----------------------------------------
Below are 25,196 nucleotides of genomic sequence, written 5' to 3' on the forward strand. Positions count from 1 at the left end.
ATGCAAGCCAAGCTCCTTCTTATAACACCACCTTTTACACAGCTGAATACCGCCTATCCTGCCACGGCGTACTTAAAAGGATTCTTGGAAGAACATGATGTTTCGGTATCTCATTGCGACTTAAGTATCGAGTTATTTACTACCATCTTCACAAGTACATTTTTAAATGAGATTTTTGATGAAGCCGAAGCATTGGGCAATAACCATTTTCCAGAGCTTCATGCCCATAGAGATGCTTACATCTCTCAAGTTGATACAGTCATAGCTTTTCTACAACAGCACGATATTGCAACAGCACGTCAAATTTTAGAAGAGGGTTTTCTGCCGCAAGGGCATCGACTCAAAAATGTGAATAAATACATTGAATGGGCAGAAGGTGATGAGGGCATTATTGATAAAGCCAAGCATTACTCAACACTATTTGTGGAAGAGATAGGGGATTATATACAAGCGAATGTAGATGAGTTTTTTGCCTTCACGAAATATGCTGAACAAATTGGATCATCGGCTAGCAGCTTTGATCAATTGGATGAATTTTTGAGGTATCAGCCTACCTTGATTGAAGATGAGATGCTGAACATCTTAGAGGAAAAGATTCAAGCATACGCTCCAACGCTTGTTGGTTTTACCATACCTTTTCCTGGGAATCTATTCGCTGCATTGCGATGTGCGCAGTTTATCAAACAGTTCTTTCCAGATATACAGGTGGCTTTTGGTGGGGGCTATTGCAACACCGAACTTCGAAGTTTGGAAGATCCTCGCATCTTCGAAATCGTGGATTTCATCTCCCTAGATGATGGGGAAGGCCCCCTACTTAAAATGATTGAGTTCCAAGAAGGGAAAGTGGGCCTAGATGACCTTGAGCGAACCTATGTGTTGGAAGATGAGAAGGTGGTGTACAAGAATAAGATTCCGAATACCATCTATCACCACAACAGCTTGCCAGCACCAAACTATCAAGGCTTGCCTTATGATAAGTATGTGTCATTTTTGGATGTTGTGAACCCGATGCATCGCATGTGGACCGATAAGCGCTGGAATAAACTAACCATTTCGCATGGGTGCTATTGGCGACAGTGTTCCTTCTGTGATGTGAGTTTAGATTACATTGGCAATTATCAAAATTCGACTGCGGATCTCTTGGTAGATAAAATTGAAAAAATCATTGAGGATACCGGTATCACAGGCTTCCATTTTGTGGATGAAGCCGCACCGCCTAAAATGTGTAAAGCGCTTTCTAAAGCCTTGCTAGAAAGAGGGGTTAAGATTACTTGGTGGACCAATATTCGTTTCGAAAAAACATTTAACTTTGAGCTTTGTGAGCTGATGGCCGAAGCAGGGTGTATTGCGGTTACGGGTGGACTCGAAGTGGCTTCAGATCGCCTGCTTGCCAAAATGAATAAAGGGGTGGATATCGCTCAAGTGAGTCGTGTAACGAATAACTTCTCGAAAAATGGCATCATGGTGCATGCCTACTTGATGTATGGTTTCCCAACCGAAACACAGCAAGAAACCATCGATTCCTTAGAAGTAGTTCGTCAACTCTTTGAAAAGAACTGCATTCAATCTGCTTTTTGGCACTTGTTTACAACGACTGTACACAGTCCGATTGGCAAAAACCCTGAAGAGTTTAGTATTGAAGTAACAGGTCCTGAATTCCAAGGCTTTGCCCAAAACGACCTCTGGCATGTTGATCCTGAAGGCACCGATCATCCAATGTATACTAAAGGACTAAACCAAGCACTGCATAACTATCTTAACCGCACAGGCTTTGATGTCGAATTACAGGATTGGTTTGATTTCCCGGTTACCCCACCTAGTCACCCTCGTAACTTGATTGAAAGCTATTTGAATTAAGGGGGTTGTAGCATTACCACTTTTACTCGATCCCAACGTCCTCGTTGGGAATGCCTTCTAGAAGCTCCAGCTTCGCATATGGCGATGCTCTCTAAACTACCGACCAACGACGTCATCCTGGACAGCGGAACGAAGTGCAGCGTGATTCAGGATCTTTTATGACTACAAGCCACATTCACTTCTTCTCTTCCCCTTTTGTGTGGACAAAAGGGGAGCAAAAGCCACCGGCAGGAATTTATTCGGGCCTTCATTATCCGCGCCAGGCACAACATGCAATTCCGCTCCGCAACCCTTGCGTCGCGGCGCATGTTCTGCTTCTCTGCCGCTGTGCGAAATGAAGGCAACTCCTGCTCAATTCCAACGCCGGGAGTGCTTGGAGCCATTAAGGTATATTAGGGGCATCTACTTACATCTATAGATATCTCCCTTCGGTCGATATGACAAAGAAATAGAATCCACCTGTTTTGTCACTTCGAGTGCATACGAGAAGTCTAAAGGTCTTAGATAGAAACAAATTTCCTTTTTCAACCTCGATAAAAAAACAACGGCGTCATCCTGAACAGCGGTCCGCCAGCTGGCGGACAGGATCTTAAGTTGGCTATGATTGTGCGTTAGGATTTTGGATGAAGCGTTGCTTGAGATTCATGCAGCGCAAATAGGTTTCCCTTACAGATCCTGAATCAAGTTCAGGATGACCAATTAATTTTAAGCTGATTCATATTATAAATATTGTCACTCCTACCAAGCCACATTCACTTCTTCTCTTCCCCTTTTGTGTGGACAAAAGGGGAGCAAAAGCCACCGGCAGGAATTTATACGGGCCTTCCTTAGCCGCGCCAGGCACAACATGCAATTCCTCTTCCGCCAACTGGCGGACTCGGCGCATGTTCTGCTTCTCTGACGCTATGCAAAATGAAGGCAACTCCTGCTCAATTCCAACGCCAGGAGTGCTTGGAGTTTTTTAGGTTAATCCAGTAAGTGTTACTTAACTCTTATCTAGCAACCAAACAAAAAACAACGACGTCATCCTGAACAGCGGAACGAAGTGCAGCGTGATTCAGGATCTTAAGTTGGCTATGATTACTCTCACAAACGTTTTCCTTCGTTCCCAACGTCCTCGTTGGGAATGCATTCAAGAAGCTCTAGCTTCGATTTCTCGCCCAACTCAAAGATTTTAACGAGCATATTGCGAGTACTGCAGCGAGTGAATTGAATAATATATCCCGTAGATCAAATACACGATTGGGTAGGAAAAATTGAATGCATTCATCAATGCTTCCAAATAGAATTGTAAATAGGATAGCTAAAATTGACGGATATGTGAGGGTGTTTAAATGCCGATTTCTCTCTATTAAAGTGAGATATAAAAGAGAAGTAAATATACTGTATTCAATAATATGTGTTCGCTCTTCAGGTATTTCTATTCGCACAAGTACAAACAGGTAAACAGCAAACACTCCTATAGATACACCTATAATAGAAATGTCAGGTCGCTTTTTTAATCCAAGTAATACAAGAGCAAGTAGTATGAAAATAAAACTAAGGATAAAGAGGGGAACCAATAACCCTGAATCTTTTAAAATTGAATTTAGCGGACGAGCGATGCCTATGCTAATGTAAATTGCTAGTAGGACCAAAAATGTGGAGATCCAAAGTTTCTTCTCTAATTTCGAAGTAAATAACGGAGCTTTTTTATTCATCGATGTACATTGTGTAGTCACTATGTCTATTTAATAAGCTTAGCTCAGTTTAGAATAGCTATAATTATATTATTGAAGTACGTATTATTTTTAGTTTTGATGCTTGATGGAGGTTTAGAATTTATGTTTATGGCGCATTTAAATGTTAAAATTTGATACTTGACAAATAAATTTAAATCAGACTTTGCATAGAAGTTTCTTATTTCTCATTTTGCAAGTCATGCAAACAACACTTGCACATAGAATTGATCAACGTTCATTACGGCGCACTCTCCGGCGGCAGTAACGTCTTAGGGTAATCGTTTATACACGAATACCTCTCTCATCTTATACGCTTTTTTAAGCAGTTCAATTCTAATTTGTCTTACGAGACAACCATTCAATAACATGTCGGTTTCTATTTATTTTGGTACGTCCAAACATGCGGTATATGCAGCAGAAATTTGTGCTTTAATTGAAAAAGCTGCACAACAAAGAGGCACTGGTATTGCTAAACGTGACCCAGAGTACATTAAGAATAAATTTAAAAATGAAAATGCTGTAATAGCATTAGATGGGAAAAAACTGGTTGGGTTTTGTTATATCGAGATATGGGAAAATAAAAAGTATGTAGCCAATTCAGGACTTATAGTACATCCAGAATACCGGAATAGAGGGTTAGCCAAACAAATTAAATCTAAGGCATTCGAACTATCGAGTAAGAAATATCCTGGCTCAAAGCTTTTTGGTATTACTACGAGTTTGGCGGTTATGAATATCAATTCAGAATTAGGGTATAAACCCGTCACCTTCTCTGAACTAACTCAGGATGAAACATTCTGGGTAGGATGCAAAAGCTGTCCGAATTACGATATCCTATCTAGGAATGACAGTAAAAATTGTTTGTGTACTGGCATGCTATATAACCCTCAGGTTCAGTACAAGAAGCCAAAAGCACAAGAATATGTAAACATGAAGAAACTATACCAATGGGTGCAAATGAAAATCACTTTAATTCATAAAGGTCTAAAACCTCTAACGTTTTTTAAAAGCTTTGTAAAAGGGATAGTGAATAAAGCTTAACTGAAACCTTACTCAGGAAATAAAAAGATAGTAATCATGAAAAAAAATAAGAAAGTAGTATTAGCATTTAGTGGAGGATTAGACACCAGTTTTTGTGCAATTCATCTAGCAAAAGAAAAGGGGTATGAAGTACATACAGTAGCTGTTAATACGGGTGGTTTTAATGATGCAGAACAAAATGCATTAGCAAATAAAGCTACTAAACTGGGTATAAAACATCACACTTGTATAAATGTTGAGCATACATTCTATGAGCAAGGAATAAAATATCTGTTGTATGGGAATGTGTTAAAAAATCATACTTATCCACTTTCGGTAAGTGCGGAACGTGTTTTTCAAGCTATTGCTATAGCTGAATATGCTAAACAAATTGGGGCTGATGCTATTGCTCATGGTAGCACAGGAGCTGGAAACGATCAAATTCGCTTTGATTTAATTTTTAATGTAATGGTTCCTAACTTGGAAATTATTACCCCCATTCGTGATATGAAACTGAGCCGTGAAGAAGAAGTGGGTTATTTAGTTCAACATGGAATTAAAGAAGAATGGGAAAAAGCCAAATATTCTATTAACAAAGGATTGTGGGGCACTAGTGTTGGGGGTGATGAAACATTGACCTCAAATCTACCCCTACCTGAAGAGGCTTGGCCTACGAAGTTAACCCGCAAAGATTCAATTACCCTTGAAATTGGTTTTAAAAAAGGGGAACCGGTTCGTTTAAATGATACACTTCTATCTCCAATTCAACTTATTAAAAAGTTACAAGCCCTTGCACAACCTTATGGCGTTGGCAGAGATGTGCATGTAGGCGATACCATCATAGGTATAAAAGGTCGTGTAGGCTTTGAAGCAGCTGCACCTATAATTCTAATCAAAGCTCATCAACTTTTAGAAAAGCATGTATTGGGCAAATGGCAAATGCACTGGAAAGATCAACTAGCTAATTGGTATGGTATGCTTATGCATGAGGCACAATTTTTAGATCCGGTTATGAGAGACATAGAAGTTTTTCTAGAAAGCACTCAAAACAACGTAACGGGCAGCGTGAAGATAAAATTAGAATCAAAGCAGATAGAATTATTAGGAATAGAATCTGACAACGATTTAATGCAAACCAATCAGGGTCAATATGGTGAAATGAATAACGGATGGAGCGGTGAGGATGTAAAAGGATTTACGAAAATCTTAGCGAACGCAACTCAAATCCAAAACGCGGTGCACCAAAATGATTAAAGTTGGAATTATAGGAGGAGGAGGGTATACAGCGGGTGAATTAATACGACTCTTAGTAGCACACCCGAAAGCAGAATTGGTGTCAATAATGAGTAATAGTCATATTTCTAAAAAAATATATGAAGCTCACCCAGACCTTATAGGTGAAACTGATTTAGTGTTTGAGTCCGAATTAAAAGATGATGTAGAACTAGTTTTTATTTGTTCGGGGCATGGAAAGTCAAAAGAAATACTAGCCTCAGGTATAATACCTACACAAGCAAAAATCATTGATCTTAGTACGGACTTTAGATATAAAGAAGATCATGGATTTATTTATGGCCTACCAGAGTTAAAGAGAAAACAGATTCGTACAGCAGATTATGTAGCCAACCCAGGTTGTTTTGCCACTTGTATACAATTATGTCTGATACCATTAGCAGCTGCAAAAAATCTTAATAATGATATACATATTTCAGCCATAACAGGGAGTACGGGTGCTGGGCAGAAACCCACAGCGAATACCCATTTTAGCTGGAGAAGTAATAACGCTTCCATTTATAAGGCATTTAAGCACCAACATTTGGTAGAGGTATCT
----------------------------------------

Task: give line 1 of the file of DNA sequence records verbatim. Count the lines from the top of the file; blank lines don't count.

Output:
Below are 25,196 nucleotides of genomic sequence, written 5' to 3' on the forward strand. Positions count from 1 at the left end.